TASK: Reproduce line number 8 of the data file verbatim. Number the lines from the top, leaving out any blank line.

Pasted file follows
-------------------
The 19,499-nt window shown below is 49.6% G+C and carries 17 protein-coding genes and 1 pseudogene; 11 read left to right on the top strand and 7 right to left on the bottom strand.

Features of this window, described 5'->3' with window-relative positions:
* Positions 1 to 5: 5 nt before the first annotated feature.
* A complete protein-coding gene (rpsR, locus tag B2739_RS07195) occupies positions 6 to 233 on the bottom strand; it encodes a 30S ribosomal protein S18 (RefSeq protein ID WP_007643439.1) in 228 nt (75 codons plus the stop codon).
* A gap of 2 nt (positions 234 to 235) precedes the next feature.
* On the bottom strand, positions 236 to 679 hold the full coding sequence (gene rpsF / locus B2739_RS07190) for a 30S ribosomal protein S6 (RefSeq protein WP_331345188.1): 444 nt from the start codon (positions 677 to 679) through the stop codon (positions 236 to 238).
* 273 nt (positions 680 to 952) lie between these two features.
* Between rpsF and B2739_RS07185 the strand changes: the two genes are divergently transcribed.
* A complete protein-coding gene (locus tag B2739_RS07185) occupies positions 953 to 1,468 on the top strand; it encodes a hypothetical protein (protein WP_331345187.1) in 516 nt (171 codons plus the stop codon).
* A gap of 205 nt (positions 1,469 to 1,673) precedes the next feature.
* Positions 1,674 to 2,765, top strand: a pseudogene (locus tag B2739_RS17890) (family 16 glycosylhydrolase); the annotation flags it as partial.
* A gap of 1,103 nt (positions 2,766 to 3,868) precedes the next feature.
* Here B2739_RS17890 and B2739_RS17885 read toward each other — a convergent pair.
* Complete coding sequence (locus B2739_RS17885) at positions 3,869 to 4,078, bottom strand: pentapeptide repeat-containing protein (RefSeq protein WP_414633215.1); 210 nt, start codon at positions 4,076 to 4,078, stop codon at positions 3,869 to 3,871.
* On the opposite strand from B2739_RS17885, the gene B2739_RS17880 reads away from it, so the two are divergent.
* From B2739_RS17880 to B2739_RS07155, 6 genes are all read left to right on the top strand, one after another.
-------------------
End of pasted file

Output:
* Between rpsF and B2739_RS07185 the strand changes: the two genes are divergently transcribed.